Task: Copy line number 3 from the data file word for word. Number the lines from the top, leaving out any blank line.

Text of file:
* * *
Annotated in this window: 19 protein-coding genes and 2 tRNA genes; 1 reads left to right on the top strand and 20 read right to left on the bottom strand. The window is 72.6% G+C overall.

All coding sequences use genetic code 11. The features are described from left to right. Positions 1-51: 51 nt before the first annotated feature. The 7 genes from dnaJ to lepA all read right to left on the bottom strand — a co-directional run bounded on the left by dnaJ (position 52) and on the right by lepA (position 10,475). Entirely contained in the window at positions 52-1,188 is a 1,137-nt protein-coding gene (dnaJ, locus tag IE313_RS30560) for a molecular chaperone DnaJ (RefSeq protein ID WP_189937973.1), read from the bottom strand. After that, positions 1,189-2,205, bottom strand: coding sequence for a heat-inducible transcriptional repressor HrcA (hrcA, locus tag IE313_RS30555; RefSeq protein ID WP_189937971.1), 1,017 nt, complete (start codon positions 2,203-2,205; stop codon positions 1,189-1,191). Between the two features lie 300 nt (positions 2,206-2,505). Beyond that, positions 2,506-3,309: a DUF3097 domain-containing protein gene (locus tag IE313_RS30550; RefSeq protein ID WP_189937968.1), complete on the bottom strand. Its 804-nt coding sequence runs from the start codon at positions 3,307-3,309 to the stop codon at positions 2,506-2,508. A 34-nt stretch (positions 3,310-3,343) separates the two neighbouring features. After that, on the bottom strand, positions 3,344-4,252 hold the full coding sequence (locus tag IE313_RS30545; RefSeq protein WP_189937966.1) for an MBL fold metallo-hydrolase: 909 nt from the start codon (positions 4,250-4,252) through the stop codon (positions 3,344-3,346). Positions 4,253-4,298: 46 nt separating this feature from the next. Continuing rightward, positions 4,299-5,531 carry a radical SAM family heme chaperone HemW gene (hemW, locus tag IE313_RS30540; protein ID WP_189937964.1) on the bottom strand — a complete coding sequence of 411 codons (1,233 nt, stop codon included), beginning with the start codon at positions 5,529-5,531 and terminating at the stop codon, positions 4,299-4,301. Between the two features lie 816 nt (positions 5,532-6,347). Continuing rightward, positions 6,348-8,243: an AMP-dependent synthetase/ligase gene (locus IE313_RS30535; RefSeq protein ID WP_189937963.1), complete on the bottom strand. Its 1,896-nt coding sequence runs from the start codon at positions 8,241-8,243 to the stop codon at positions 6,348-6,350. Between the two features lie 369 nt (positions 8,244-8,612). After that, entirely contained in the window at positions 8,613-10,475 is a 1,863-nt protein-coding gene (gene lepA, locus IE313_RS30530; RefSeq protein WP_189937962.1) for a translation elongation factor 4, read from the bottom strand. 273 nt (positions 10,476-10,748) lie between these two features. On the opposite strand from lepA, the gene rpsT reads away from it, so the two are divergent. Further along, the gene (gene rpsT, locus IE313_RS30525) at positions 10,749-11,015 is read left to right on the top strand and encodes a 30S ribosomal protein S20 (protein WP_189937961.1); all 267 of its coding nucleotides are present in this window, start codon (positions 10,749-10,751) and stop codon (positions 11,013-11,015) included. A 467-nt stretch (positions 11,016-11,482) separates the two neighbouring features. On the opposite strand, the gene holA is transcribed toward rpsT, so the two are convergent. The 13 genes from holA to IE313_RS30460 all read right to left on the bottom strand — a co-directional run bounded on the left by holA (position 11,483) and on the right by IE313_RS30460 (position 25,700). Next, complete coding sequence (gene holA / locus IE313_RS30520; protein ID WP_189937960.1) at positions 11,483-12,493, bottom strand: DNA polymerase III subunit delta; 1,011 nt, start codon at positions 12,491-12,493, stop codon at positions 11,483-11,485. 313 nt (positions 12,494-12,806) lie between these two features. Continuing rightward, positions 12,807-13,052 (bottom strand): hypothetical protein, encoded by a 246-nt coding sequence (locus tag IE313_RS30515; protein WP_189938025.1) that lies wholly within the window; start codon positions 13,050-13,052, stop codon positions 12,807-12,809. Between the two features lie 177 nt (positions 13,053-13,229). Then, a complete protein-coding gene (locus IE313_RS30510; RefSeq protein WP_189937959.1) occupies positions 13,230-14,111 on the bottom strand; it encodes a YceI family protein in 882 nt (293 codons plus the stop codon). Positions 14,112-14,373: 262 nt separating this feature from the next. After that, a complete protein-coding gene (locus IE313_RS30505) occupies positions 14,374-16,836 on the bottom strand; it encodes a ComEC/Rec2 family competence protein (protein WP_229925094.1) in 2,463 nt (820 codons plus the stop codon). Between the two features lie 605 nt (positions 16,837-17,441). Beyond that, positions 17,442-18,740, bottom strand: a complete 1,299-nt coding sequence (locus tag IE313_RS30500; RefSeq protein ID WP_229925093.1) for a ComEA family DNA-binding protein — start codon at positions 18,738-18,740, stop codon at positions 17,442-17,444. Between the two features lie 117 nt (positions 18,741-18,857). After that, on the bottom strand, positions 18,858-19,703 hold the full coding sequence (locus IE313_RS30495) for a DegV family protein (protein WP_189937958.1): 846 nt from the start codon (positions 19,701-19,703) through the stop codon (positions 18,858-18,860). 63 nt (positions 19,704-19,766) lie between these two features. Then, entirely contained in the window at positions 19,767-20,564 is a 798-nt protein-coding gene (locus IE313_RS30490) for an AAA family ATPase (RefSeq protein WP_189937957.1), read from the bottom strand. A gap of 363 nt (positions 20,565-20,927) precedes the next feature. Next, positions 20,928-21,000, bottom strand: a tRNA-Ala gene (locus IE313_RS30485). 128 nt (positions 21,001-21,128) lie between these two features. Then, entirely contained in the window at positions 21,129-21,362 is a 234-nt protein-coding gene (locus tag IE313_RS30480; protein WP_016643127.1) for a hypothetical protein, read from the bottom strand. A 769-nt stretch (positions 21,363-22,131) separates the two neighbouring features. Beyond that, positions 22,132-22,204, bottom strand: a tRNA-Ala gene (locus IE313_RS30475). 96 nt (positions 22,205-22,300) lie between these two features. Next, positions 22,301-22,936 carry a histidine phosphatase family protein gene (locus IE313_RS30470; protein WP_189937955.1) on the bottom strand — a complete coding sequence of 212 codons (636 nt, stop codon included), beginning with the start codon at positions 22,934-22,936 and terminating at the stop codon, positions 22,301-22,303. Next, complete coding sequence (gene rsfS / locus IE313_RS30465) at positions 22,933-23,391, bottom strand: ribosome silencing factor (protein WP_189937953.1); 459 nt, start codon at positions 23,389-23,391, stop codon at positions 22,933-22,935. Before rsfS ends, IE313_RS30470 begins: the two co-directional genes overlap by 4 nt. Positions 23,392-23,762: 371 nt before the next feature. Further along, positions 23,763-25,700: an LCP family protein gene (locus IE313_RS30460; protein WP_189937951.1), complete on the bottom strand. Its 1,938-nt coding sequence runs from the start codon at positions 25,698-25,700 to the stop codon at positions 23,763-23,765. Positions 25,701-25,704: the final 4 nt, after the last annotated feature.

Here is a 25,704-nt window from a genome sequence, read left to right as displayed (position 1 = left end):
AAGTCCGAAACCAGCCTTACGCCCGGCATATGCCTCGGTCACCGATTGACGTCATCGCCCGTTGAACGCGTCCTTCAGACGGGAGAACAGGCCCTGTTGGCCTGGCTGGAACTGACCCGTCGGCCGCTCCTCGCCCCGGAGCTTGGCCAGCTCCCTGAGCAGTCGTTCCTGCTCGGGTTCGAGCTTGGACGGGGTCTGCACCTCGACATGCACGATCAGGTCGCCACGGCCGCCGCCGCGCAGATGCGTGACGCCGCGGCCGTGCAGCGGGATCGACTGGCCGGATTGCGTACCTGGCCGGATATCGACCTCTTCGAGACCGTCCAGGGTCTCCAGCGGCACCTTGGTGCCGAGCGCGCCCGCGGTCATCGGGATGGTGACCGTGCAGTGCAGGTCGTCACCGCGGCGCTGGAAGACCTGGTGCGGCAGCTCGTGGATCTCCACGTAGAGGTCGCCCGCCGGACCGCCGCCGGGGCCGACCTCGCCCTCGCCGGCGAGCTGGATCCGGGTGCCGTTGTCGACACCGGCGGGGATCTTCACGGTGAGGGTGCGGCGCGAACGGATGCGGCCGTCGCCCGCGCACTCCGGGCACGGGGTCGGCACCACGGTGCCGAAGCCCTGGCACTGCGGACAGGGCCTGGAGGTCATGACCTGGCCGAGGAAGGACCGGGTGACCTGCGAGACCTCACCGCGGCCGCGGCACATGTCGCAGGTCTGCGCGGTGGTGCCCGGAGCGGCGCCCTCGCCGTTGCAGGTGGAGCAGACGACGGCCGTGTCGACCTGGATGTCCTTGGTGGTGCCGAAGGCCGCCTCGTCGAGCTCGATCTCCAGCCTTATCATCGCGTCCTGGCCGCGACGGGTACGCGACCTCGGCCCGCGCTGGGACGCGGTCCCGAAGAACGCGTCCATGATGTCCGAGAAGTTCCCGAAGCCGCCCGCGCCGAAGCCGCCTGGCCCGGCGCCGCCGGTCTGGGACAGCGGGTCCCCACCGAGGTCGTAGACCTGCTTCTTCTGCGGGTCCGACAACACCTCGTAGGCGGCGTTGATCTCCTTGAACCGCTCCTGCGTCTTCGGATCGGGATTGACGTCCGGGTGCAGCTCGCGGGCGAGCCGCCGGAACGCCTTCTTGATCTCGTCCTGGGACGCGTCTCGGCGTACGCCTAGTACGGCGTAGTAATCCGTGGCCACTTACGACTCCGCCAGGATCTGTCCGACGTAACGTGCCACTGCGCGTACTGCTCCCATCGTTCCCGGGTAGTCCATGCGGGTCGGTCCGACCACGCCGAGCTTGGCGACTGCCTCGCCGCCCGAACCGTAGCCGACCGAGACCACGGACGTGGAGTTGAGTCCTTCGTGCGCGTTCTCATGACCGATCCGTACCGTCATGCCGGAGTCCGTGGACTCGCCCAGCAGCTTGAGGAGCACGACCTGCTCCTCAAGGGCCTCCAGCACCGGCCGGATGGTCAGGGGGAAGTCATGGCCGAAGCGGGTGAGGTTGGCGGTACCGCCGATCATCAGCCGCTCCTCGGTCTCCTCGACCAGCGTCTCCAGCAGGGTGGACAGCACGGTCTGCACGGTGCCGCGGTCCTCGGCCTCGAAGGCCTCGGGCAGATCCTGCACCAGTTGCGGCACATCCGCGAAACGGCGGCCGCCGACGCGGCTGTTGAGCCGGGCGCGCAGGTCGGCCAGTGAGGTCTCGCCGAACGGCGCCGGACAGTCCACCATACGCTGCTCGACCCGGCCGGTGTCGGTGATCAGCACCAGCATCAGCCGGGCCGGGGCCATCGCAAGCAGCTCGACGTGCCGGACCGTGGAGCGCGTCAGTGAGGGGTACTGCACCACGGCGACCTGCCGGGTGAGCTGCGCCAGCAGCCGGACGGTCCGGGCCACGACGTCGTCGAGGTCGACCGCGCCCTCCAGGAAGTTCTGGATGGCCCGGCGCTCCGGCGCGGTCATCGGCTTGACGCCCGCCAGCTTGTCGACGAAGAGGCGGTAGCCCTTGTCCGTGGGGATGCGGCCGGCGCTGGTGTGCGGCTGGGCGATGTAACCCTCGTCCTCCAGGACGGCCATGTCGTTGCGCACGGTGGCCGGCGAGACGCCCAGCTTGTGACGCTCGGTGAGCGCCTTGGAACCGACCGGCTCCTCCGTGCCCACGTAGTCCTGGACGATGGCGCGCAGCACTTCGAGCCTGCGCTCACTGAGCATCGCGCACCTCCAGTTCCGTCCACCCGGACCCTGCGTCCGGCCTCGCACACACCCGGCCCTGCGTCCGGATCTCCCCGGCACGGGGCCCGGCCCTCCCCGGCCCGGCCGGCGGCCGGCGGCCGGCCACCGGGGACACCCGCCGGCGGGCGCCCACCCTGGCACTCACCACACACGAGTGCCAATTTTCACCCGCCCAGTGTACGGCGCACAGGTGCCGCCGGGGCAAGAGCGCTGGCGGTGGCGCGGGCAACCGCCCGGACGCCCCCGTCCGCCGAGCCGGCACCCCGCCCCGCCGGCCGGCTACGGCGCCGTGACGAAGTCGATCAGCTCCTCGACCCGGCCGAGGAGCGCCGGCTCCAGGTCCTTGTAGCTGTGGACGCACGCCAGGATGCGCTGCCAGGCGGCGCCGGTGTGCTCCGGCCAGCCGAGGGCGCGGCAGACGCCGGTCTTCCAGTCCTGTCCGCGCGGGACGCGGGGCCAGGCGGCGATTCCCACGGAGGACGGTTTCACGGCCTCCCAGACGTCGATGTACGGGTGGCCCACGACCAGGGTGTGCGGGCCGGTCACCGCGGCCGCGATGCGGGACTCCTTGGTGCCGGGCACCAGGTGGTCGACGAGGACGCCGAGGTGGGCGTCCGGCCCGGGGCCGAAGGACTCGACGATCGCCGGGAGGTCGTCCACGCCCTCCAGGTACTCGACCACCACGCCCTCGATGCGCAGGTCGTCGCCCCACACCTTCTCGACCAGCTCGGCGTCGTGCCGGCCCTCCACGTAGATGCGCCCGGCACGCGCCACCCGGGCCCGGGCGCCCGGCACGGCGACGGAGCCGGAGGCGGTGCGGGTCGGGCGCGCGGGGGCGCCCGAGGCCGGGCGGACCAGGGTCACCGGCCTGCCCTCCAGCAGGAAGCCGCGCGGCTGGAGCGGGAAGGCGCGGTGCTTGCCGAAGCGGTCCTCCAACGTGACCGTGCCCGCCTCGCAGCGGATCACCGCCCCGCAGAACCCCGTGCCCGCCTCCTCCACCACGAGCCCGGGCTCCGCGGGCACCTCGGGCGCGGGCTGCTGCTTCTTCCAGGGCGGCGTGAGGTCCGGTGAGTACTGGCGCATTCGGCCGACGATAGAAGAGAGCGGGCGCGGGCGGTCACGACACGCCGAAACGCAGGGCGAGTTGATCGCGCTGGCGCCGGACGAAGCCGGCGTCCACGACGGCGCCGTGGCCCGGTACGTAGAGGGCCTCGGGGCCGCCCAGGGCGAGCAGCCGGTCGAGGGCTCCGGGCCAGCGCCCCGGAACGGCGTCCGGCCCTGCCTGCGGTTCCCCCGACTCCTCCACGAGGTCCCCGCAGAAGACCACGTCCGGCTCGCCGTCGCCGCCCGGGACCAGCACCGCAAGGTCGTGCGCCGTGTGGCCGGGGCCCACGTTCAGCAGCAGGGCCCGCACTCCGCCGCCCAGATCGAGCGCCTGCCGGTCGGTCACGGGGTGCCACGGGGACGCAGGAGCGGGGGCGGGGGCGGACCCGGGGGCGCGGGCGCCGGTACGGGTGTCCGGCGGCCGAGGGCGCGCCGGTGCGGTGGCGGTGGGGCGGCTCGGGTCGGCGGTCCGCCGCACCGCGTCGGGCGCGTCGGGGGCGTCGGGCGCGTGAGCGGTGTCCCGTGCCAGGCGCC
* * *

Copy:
Here is a 25,704-nt window from a genome sequence, read left to right as displayed (position 1 = left end):